As we enter the final months of this school year, which always makes me antsy for the freedom of summer, I am starting to evaluate our school methods, curriculums, plans, goals and more importantly now, costs. In April, all four kids will go through evaluation testing as a means of “proof of progress” which is what our state requires from homeschoolers. The cost for this testing for all four will be right around $100 and give me a pretty clear picture of where they stand on all state mandated (requirements for graduation) courses, but of course, does not evaluate all the extras we do…gymnastics, dance, Navy Sea Cadets, Teen Pact, music, etc.
Next to my rent, our education costs are my next biggest chunk (since we have no car payment – yeah!) I am completely confident that my children are getting a very well rounded education, focusing on things they enjoy and are good up and shoring up their challenge areas. And this year for the first time, I let them all choose their subjects completely independently. (Of course, I had some strong suggestions.) But I have to say, the cost of our homeschool co op stands out to me, especially since I just had to pay it this week.
During the Fall semester, the complete courseload for all four kids was right around $2000. Remember, I was able to barter for about of quarter of that. This amount included a full load (all the classes he needed for the semester) for History Buff, a good portion of them for Sea Cadet, a well balanced load of LOVEs and must haves but enjoys for Princess, and 3 supplementary classes for Gymnast.
For this Spring semester, my cost is slightly less because I chose not to pay for classes that my children decided to slack off in…natural consequences! (The children will then have to pick up additional courses here at home or move on to another course. It doesn’t mean they are not doing school, just that I’m not paying for someone else to teach them and them not fully participating…not wasting my money or the teacher’s time.) Total I had to pay was about $1300 (still have bartered classes going on.)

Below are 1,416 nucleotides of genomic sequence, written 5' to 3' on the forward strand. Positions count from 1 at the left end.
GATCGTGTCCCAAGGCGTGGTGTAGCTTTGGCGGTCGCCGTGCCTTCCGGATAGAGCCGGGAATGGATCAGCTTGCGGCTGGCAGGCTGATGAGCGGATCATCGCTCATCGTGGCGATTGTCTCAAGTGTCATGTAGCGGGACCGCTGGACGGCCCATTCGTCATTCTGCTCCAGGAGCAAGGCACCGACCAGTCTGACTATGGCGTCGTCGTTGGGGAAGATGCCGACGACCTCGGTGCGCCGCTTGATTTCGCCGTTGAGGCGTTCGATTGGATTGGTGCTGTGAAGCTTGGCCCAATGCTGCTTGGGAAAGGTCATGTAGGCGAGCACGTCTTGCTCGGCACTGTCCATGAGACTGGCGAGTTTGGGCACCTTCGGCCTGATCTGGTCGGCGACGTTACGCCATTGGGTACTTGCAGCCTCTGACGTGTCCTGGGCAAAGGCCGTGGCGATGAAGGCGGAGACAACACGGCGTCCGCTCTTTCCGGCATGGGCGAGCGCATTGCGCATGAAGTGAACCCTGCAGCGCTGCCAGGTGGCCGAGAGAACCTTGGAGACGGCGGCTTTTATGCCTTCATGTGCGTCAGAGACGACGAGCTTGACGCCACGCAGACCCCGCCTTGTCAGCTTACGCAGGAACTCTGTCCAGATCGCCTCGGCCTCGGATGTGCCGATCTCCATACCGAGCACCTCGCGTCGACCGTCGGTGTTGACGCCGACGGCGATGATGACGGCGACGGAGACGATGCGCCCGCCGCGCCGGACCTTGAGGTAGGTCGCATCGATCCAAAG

So based on those numbers, I am paying approximately $600 a month for 6 months, while our homeschool co op operates. Almost a car payment for those 6 months. There are lots of positives to this arrangement:
- I get three hours a week when all the kids are at class at the same time. It’s my only kid free time EVER.
- The teachers are these classes are dedicated, they are not doing this for money and most of them teach in their area of expertise. We have actual working scientist teaching sciences, military personnel teaching unmanned aerial vehicles courses, certified Montessori teachers teaching younger children, recent college graduates teaching music and drama, fabulous artists teaching art…ok, you get the point. These are QUALITY classes. AP certified classes are offered, high school classes can be taken as regular or honors, there are labs.
- There are just somethings I don’t want to, know how to, couldn’t tolerate to teach here at home…ie high school sciences. Now granted I could buy a stand alone curriculum ($$) and let them self teach with my guidance, but I am sure how you can see that this might now be as effective.
- The classes are kept pretty small, same 12 kids. Last year, the twins Algebra I class had them and one other boy in there. It’s like private tutoring all year without the expense.
- Friends…probably one of their favorite parts of co op is the chance to hang with friends between classes or be in classes with friends…kind of like a traditional school setting except the free time is not formally monitored.
Then there are negatives:
- It does cost quite a bit more than me just teaching them at home. In addition to the the tuition, there are nominal supply fees per class per semester (normally about $10 per class,) books (widely varies but for high school classes books typically run $40ish,) and other supplies (Biology dissection kit and 4 specimens just cost $70.) So it does add up.